Wedge one chopstick securely in the web of your thumb, resting it against
the first joint of your ring finger. Now grasp its companion between your
thumb and forefinger and align the tips, using your middle finger to keep
the first chopstick from shifting round as you do so. Think of the lower
chopstick as the anvil and the upper as the hammer. That's all there is to
it. Once you can click the tips together with the deftness and rapidity of a
sparrow's beak, you've mastered the art.
Hungry? Then only one question remains:
What's for Dinner?
The short answer? Just about anything. But beware. Chopsticks encourage
no, they require a very different approach to your food
than the chilly, arm's-length etiquette of fork and spoon. To begin with,
hold your bowl close to your face. Liquids are drunk directly from the bowl,
whereas semisolids should be scooped into your mouth with a rapid paddling
motion of the chopsticks. Noodles, chopped vegetables, and cubes of meat are
gripped and transferred bit by bit. Beginners will find ramen a good
practice food. The long, thin noodles cling together in easy-to-grab clumps.
Better yet, ramen is tasty, compact, quick-cooking, and cheap. How can you
go wrong? And the preparation couldn't be easier. Just tuck a few bricks of
your favorite ramen into your food pack.
Once in camp, measure the proper amount of water into a pot, bring it to a
boil, add one or more ramen bricks, and stir. In three minutes the noodles
will be cooked. Turn off your stove or move the pot to the edge of the fire.
Now empty as many packets of soup powder into the pot as you had bricks of
ramen. Stir again. That's it. Dinner's ready. Get out your chopsticks and
Feeling adventurous? Then you're ready to
Push the Boat Out
Here are a few ideas to get you started:
Spice It Up Mince garlic,
fresh ginger root, and the white bulb from a stalk of lemongrass. If you
don't have lemongrass, use the zest (grated peel) of a lemon or lime.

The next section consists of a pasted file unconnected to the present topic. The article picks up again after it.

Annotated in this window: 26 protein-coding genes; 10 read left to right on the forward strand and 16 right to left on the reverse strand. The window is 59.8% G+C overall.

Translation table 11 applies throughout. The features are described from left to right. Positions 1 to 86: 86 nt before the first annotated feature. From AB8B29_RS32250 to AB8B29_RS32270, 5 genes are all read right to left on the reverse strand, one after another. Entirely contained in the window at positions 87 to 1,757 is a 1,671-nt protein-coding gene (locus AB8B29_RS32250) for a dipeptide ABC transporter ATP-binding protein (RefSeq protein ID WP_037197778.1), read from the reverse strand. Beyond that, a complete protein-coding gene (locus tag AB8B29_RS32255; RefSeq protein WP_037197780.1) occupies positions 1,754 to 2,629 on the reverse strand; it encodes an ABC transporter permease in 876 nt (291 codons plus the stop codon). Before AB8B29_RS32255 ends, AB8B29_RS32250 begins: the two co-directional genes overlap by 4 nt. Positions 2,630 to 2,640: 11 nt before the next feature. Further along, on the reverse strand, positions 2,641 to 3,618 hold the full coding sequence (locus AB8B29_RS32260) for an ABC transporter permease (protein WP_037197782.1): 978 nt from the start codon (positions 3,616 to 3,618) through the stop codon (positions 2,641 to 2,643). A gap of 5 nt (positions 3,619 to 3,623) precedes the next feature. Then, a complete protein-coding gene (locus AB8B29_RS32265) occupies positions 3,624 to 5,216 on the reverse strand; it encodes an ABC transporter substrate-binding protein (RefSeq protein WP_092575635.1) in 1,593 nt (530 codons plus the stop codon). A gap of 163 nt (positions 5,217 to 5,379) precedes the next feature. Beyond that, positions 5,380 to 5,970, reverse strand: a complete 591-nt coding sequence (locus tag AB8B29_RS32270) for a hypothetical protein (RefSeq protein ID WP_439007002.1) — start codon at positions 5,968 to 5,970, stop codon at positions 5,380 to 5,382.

Drizzle a little sesame oil into your pot. Add the lemon grass, ginger root,
and garlic. Heat. But go easy if you warm them beyond the point where
they become fragrant they'll burn and turn bitter. Now add water to the pot,
bring it to a boil, and cook your noodles as usual. Add other herbs and
spices, too, if you want. Try dropping a pod of star anise into the water
before heating it. Or add chopped fresh cilantro to the ramen when it's
done. Or stir in some canned coconut milk for the taste of fusion.
Give It Crunch After the
ramen has cooked, top it with thinly sliced raw red onions, red and green
bell peppers, nappa cabbage, bok choy, or other vegetables. Scallions (green
onions) cut into three-inch lengths will also give you something to chew on.
Or break broccoli or cauliflower florets into bite-sized bits and stir these
into the water before bringing it to a boil. They'll be
crisp-but-tender when the noodles are done. Want even more variety? Then add
canned sliced water chestnuts, baby corn on the cob, bamboo shoots, or bean
sprouts. (CAUTION! Unless you like your ramen watery, reduce the amount of
added cooking water to compensate for any liquid from the cans.) You can
sprinkle sesame seeds over the hot ramen, too. Or give dried coconut a try.
Up the Heat Chop a chili or
jalapeño pepper very fine use the seeds and membrane as well if
you like things really hot and add it to your cooking water.
Or stir in a few dashes of hot-pepper oil before serving.
Add Some Meat Flash-cook
thinly-sliced beef, chicken, and other meats roasted over coals
then slide the meat off the skewers onto the pile of noodles in your
bowl. The long, thin strands are easy to pick up with chopsticks. What's
that? You don't eat meat? No problem. Just cut tofu into one-inch squares
and heat it in the pot along with your ramen.
Make It Saucy Splash a
generous dash of soy sauce or teriyaki sauce on the cooked ramen. Or stir in
a tablespoon or three of hoisin or plum sauce. Peanut sauce is yet another
alternative. You can make it in camp. Here's how: Put a few dollops of
peanut butter in a cup with a little bit of hot water, stirring the water
and peanut butter together to make a thick sauce. Then spoon the sauce into
the pot with the cooked noodles and broth. Stir again to blend. Now eat.
Go Nuts Peanuts and cashews
both go well with Asian food, but don't stop there. Experiment with other
kinds of nuts, as
well. Macadamias, Brazil nuts, slivered almonds, walnut pieces all
are widely available and worth investigation. They're delicious and
nutritious, too. Just ask any squirrel!
Is there a downside to packaged ramen? Yes. Many folks find the
ubiquitous monosodium glutamate (MSG) hard to stomach, and the sodium load
may be a bit much for hypertensives. Other cooks simply like doing things
from scratch. Do you belong to either of these groups? Then you'll want to
look for authentic Japanese or Chinese noodles in your local HyperMart, and
search the shelves of ethnic markets for soup
bases, canned and fresh oriental vegetables, and dried delicacies like
seaweed, shrimp, or mushrooms.
In camp, round off your dinner with jasmine tea,
fortune cookies, and fruit
lychees are always a good choice. Enjoy!
Why wait till you lose your spoon to give chopsticks a try? These simple
yet elegant implements are inexpensive, lightweight, and easy to pack. And
you can't get more traditional than chopsticks, can you? So bring on the
ramen. Practice makes perfect, after all, and the learning curve was never
gentler or more delicious.
Copyright © 2007 by Verloren Hoop Productions. All rights